By Vann Marlo M. Villegas
THE judge handling Sen. Leila M. De Lima’s drug case has inhibited herself, following after three judges who also handled that case only to inhibit themselves afterwards.
In a five-page order, Judge Lorna Navarro-Domingo of Muntinlupa Regional Trial Court (RTC) Branch 206 said her inhibition is “to show good faith to all parties concern(ed).”
“(T)he Court finds no sufficient ground to inhibit herself from conducting trial….(H)owever, in order to show good faith to all parties concern(ed) and being within the discretionary power of this Court, the undersigned presiding Judge recused herself from trying the case,” she said in the order.
In her Oct. 16 motion for Ms. Domingo’s inhibition, Ms. De Lima said the judge manifested “bias, partiality, and hostility” against her, since Ms. Domingo prematurely ruled against the senator’s motion to disqualify the witnesses of the Department of Justice without waiting for her Ms. De Lima’s reply.
Ms. Domingo said in her order that “there is no mistake to correct,” and she merely reiterated her previous order which stated that Ms. De Lima’s reply was “filed out of time.”
She added that the Court “is not bias(ed) in any way to any of the parties in this case.”
Ms. Domingo is the fourth Muntinlupa RTC judge to inhibit herself from Ms. De Lima’s case, after Judges Juanita Guerrero of Branch 204, Antonietta Pablo-Medina of Branch 276, and Myra Bayot-Quiambao of Branch 203.
Another judge, Patria Manalastas-De Leon of Branch 206, retired on Feb. 1 this year.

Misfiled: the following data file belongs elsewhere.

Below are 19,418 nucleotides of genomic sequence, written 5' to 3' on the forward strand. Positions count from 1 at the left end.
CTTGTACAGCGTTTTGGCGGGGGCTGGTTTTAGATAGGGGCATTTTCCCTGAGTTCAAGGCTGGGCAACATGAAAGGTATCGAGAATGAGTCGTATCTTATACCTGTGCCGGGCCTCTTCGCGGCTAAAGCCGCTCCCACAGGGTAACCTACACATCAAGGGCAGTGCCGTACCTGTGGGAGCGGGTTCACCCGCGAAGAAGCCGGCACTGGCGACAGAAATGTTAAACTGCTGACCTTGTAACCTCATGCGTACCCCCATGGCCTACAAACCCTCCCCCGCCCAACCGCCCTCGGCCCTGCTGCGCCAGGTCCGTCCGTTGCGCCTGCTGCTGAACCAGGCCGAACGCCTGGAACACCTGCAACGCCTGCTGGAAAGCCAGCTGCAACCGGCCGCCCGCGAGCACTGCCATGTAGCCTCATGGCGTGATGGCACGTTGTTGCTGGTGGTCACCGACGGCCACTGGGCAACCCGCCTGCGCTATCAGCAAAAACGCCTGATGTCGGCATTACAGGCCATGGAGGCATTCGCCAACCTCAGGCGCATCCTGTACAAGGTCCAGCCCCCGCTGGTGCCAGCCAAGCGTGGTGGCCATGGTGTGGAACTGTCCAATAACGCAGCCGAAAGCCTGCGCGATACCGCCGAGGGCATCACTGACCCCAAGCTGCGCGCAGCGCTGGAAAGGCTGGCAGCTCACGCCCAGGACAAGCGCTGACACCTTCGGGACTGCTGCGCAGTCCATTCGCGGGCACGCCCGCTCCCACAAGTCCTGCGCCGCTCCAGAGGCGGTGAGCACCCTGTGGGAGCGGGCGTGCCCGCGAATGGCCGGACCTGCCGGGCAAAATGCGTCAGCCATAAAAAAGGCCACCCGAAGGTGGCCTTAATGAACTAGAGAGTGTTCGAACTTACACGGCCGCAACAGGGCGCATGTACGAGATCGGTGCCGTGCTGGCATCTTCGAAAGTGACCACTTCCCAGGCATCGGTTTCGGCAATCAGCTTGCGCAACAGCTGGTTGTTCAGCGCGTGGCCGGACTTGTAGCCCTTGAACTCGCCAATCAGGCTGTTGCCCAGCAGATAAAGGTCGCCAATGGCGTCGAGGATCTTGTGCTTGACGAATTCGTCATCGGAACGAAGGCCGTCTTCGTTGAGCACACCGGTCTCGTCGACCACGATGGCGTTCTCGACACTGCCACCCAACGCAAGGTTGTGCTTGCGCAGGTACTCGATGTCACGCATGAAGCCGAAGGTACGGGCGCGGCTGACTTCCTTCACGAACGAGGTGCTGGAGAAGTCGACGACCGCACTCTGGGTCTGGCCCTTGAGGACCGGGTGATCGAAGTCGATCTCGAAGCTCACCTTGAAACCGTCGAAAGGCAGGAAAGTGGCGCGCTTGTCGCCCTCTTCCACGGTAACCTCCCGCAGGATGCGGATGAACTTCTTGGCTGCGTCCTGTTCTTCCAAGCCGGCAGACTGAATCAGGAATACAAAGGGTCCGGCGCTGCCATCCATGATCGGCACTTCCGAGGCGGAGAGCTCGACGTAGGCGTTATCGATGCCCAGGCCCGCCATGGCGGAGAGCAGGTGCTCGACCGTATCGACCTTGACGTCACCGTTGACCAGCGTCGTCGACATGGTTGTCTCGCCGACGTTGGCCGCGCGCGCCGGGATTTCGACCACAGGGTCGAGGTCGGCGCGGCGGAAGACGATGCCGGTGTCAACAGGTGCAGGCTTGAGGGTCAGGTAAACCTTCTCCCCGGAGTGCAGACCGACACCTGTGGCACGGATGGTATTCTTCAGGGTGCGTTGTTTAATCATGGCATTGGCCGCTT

In a related development, Senator Leila M. de Lima has filed before the Office of the Ombudsman a criminal complaint against Justice Secretary Menardo I. Guevarra and his predecessor, Vitaliano N. Aguirre II, over the allegedly illegal admission of felons as state witnesses in the case against her.
The detained Senator said the case against Mr. Aguirre stemmed from the House inquiry on the alleged illegal drug trade in the New Bilibid Prison (NBP), during which he presented 11 convicted felons as witnesses.
Ms. de Lima argued that admitting a criminal convicted over crimes involving moral turpitude under the Witness Protection, Security and Benefit Program (WPSBP) is in violation of section 10(f) of Republic Act 6981, “WPSB Act,” Article 208 of the Revised Penal Code and Sec. 3(e) of RA 3019, Anti-Graft and Corrupt Practices Act.
“As a consequence of their having been admitted as State Witnesses under section 10 of RA 6981, the above-mentioned convicted criminals have also been granted immunity, albeit illegally, under section 12 of the same law,” the Senator said in her complaint-affidavit.
She also said the immunity resulted in the dismissal of the cases against the criminal convicts by the Department of Justice (DoJ).
The incumbent Secretary is likewise facing similar complaint for continuing the illegal admission of the criminals under the WPSBP, thereby granting them “unwarranted benefits.”
“Secretary Guevarra has also failed to indict the aforementioned convicted criminals for illegal drug trading despite their unequivocal admissions and confessions under oath,” she argued.
“The failure to file the necessary Information is a flagrant breach of duty on the part of the Secretary.” — with Charmaine A. Tadalan